Training up the next-gen of fibre experts
The future upkeep of our world class fibre broadband network is in safe hands if this year’s Chorus school gateway programme is anything to go by.
The programme sees 75 year 12 and 13 students from 34 schools across the country, gaining practical experience and training on our fibre network, while earning credits towards their National Certificate of Educational Achievement (NCEA).
Launched in 2014, this year’s programme runs from May to September and is being held in Auckland, Tauranga and Wellington with courses teaching students a range of technical skills such as ducting and wiring to more general theory about broadband technologies.
Course facilitator Cameron Childerhouse from iskills says the programme was in such high demand this year that they’ve had to put on additional courses.
“I’ve been blown away by the calibre, passion and enthusiasm of the students on this year’s courses. They are so attentive, doing their own research and coming back the next week with further questions. They really look forward to coming along every week – sometimes turning up early or not wanting to leave.”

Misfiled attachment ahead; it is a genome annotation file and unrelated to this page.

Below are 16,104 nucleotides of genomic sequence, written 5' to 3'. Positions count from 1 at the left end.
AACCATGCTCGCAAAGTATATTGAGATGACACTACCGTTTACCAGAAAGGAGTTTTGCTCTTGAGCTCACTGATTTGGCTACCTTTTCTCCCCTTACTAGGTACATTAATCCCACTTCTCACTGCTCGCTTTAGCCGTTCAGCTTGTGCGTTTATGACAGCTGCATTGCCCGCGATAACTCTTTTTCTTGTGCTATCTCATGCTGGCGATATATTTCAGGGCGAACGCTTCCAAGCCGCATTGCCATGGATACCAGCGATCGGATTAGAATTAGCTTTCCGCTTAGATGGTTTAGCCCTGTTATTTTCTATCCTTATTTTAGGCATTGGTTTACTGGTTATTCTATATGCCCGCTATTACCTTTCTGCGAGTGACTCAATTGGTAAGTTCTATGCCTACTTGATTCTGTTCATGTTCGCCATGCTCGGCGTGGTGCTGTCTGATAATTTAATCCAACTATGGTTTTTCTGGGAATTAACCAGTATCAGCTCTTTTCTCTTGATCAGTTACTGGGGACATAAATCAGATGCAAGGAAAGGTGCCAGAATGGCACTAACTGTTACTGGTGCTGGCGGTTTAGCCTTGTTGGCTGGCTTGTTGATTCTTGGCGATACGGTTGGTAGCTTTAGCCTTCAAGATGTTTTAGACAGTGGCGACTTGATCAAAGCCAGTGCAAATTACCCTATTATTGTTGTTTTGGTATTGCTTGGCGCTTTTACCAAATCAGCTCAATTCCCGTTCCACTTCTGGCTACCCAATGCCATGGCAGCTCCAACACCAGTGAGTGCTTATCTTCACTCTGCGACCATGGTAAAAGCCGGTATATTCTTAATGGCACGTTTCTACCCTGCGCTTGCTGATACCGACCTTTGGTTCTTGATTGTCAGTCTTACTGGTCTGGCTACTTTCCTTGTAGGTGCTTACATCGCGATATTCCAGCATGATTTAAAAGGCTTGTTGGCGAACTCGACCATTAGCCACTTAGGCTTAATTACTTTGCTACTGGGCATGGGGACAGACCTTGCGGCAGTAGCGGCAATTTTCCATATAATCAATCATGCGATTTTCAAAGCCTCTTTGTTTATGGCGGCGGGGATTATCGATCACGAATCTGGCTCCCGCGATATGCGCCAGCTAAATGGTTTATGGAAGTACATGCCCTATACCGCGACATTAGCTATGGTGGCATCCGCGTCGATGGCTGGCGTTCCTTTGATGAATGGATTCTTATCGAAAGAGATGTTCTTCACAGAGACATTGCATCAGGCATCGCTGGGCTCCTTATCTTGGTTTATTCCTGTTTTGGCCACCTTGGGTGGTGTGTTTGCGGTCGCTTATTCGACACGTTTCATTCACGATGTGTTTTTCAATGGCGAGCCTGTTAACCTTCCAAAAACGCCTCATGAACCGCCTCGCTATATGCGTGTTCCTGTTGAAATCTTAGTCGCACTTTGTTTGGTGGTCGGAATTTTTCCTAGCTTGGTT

One of those teaching students at the Tauranga course this month is Andy Leggett, who manages operations for Chorus in the Bay of Plenty and has worked in the industry for 39 years.
He says it’s a privilege to be able to help pass the baton onto the next generation of fibre experts.
“There were certainly no programmes like this around when I was at high school. All I knew is that I wanted a job working outside and the industry gave me that at the start. I started off at The Post Office in a four year apprenticeship as a trainee, with my first role involving building rural telephone lines and installing poles. In my career I’ve had about eight roles – all have been different, challenging and some very rewarding,” says Andy.
“The continuing rollout of our world class fibre network is certainly a game changer – it’s faster, more reliable, and as IT evolves this industry is definitely one of the places to be. Fibre is the way of the future and good connectivity is integral to our economic and social wellbeing so it’s important we invest in the right talent to manage and operate our network for generations to come.”